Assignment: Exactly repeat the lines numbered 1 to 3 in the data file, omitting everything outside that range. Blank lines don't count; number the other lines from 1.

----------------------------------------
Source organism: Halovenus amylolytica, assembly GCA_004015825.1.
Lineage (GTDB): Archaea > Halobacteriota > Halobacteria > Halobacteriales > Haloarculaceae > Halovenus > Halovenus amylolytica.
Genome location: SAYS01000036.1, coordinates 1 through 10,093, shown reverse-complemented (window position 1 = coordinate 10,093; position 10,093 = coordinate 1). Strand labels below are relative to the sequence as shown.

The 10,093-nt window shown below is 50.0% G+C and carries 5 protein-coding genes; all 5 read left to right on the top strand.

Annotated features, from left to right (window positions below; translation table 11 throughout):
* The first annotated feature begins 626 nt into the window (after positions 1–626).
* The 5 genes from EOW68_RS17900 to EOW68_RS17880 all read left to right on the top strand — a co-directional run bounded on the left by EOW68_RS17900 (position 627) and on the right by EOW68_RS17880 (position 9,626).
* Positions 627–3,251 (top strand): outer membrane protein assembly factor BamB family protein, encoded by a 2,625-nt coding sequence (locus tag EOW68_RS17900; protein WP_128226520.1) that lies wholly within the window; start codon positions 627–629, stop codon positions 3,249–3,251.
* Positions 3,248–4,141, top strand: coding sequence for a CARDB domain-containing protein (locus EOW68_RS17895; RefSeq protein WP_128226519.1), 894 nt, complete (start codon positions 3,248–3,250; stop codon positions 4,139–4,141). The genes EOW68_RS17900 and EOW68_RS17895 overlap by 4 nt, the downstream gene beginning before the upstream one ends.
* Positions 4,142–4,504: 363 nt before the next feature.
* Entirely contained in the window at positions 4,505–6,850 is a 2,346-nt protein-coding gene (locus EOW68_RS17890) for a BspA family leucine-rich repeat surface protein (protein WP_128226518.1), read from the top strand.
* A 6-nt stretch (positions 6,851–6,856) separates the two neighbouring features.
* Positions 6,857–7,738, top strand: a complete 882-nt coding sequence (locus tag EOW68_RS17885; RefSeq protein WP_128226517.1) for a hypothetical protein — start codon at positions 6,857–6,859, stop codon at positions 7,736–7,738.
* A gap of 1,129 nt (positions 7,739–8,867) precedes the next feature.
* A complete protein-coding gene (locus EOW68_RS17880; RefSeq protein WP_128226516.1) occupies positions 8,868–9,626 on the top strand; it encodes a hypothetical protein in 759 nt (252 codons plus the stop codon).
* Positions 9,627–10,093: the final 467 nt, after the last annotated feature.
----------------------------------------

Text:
Source organism: Halovenus amylolytica, assembly GCA_004015825.1.
Lineage (GTDB): Archaea > Halobacteriota > Halobacteria > Halobacteriales > Haloarculaceae > Halovenus > Halovenus amylolytica.
Genome location: SAYS01000036.1, coordinates 1 through 10,093, shown reverse-complemented (window position 1 = coordinate 10,093; position 10,093 = coordinate 1). Strand labels below are relative to the sequence as shown.